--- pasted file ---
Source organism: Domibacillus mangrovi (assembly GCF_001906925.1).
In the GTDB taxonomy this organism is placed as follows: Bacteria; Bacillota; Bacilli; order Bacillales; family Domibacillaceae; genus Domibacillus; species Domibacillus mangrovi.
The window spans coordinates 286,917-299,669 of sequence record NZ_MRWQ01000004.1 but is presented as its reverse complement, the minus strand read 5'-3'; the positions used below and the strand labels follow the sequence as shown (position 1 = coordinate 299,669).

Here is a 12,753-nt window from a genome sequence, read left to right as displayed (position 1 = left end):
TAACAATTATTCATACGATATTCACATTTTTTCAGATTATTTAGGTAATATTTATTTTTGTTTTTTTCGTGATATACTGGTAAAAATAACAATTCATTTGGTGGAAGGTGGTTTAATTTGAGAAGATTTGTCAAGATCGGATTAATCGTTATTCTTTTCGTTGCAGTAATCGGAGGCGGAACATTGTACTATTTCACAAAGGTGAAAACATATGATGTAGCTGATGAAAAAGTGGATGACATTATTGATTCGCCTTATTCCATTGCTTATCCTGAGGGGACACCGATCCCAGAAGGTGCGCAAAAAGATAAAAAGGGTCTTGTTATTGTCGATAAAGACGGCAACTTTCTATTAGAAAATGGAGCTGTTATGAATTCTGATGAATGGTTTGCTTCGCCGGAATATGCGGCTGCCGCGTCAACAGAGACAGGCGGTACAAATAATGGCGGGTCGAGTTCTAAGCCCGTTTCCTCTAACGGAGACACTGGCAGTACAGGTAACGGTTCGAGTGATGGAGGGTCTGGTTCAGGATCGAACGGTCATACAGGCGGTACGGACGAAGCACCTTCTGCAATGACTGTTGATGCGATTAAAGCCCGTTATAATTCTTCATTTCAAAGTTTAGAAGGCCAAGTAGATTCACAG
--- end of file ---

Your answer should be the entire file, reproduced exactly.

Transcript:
Source organism: Domibacillus mangrovi (assembly GCF_001906925.1).
In the GTDB taxonomy this organism is placed as follows: Bacteria; Bacillota; Bacilli; order Bacillales; family Domibacillaceae; genus Domibacillus; species Domibacillus mangrovi.
The window spans coordinates 286,917-299,669 of sequence record NZ_MRWQ01000004.1 but is presented as its reverse complement, the minus strand read 5'-3'; the positions used below and the strand labels follow the sequence as shown (position 1 = coordinate 299,669).

Here is a 12,753-nt window from a genome sequence, read left to right as displayed (position 1 = left end):
TAACAATTATTCATACGATATTCACATTTTTTCAGATTATTTAGGTAATATTTATTTTTGTTTTTTTCGTGATATACTGGTAAAAATAACAATTCATTTGGTGGAAGGTGGTTTAATTTGAGAAGATTTGTCAAGATCGGATTAATCGTTATTCTTTTCGTTGCAGTAATCGGAGGCGGAACATTGTACTATTTCACAAAGGTGAAAACATATGATGTAGCTGATGAAAAAGTGGATGACATTATTGATTCGCCTTATTCCATTGCTTATCCTGAGGGGACACCGATCCCAGAAGGTGCGCAAAAAGATAAAAAGGGTCTTGTTATTGTCGATAAAGACGGCAACTTTCTATTAGAAAATGGAGCTGTTATGAATTCTGATGAATGGTTTGCTTCGCCGGAATATGCGGCTGCCGCGTCAACAGAGACAGGCGGTACAAATAATGGCGGGTCGAGTTCTAAGCCCGTTTCCTCTAACGGAGACACTGGCAGTACAGGTAACGGTTCGAGTGATGGAGGGTCTGGTTCAGGATCGAACGGTCATACAGGCGGTACGGACGAAGCACCTTCTGCAATGACTGTTGATGCGATTAAAGCCCGTTATAATTCTTCATTTCAAAGTTTAGAAGGCCAAGTAGATTCACAG